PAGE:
It's probably a safe bet that most telecom CIOs rank service availability at or near their number one priority when designing a telecommunications network or evaluating a potential deployment solution. In fact, a very high level of availability, on the order of five 9's (99.999%), is considered a necessary condition for telecommunication hardware and software solutions that will handle subscriber traffic. To see why, we need to have a quick look at the history of the industry.
For many years, the telecommunications industry has set the standard for reliability requirements in computing. Due to a number of factors, including a regulatory system that demands very high levels of availability and a business model that punishes downtime in providers' networks, the industry has had a big incentive to pioneer some of the most advanced hardware and software availability deployments in the world. These breakthroughs have led to adoption of telecommunications high availability (HA) technology in a number of different business sectors. In particular, this growing interest can be seen in the increasing adoption of Service Availability Forum (SA Forum) specifications by large players in the Military/Aerospace and Finance and Banking industries. This interest manifests itself in the requirements documents and requests for information that those in frontline sales positions see every day. More and more, support of SA Forum specifications for manageability and HA are table stakes for an opportunity to win large deals in these new markets.
The shift to a more "telco-centered" approach to high availability, characterized by services that ensure uptime and seamless business continuity across failures, such as those described in the SA Forum specifications, has gone hand in hand with a move toward commercially available hardware and software. This type of hardware and software is often referred to by the acronym COTS (commercial off the shelf), and as demand grows among large Network Equipment Providers (NEPs) and Carriers for COTS gear, the demand for the HA technology to support these deployments with commercially available software that is standards-based grows as well. This is due in large measure to the benefits that made COTS gear appealing to the telecom industry in the first place: reduced risk as well as lower costs for integration, testing and R&D.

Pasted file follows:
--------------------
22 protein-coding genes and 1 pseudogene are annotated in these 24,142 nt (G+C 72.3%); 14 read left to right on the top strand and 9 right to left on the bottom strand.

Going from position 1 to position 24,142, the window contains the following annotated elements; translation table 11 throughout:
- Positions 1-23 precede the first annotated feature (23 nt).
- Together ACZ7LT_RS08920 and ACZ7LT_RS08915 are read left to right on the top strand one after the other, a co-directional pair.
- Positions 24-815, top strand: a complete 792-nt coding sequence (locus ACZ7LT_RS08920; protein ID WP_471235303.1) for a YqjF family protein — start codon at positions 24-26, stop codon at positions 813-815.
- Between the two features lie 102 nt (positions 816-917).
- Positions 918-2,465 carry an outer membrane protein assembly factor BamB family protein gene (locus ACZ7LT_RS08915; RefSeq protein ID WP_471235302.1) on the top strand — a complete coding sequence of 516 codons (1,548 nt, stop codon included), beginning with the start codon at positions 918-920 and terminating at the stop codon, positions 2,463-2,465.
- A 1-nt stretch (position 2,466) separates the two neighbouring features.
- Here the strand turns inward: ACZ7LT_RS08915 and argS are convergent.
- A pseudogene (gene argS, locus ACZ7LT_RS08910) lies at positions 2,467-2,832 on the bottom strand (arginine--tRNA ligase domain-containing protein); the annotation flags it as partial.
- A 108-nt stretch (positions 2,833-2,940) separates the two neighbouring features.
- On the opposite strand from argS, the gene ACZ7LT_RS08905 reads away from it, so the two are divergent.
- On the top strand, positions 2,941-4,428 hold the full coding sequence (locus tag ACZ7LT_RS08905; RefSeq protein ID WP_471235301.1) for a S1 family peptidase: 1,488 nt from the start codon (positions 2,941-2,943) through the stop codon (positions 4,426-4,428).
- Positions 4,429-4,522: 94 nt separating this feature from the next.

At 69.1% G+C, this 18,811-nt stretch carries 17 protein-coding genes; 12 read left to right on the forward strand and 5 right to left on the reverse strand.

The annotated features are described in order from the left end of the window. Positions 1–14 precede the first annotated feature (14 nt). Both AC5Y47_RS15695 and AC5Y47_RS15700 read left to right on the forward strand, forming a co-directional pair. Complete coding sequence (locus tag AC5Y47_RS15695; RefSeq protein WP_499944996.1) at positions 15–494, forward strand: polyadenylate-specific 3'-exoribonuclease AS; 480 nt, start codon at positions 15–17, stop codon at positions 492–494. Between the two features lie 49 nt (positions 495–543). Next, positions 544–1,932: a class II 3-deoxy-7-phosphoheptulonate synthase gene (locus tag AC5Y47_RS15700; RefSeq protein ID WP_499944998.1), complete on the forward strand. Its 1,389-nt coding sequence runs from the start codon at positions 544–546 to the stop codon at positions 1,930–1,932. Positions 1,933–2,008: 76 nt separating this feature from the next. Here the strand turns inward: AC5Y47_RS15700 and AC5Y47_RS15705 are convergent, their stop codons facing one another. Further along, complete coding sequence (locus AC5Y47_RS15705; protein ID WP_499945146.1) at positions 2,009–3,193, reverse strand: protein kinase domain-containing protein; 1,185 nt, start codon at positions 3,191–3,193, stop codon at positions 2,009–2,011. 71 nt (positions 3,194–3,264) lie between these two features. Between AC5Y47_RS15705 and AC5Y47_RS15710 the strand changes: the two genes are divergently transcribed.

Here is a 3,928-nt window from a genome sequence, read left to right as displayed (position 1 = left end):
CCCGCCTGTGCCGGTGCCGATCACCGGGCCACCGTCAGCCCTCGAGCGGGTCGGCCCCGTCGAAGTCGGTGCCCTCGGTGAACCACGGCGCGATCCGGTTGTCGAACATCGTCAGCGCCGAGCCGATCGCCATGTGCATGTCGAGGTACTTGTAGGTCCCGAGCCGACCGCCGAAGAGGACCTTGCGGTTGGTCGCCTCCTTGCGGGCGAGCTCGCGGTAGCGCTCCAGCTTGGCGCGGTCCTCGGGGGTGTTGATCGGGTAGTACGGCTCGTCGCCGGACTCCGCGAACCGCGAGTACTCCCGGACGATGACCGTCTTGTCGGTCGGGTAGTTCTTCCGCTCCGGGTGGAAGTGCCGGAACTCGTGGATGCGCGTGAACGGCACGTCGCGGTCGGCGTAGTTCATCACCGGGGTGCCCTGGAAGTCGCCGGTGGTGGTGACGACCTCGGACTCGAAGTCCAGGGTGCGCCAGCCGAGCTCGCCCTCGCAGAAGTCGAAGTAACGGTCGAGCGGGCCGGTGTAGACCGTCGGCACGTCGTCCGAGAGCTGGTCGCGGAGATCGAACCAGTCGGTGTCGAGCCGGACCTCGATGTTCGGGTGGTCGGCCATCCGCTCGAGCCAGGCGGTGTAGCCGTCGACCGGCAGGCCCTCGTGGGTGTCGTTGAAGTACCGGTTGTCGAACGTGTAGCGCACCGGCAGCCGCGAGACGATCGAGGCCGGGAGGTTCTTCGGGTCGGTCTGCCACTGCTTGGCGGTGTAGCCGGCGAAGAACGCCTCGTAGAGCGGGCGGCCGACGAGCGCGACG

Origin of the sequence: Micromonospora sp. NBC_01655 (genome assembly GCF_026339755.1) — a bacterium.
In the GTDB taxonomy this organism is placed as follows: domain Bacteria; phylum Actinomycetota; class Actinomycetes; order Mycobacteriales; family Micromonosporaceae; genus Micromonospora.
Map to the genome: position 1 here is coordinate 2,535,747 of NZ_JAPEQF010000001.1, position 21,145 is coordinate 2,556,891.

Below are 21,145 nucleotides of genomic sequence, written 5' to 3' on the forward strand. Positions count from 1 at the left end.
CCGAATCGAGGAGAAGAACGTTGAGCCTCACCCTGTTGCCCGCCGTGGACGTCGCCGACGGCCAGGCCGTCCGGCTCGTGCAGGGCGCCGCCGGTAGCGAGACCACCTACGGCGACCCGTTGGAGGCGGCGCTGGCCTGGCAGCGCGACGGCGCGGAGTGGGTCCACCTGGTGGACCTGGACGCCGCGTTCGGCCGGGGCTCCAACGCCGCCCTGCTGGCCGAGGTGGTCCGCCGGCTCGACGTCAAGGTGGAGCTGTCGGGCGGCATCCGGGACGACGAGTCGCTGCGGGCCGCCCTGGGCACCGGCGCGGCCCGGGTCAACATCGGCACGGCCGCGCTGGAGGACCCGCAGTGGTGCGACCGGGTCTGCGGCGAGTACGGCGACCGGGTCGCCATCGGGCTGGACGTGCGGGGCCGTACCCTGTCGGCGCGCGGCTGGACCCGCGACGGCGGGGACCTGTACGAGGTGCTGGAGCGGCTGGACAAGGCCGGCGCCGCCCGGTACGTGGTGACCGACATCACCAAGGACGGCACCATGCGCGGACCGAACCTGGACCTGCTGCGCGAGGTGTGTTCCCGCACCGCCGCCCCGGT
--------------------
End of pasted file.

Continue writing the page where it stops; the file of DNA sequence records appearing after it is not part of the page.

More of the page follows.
Given the past evolution of availability over time, it seems more likely than not that just as the telecom market has led the way on standards-based solutions and the move to COTs hardware and software, it will also pave the way for a move toward open standards in sectors like Mil/Aero and banking. Former OpenSAF Foundation President Alan Meyer stated recently regarding Ericsson's adoption of SA Forum for its commercial products, "Ericsson's commitment to OpenSAF in its commercial products is significant. Multiple other companies are also contributing to the OpenSAF code base as well as using OpenSAF for commercial developments. Like Ericsson, many of these applications are in communication networks, and we anticipate further public success stories in the future." This and other recent market developments, such as the increasing number of SA Forum applications and deployments and important design wins in next-generation networks that incorporate SA Forum specifications, all point toward the growing importance of open SA Forum based solutions by companies in a wide variety of verticals from the Military to Finance and Banking as well as the communications industry.
The facts and trends we see in the marketplace leave little doubt that this trend toward COTS and wider adoption of SA Forum specifications will continue into new markets beyond telecom. The question then becomes not "if" but "when" this transition will take place.
Joshua Grossman is a member of the SA Forum and Principal Product Manager at Oracle Corporation in the Netra Systems Business Unit.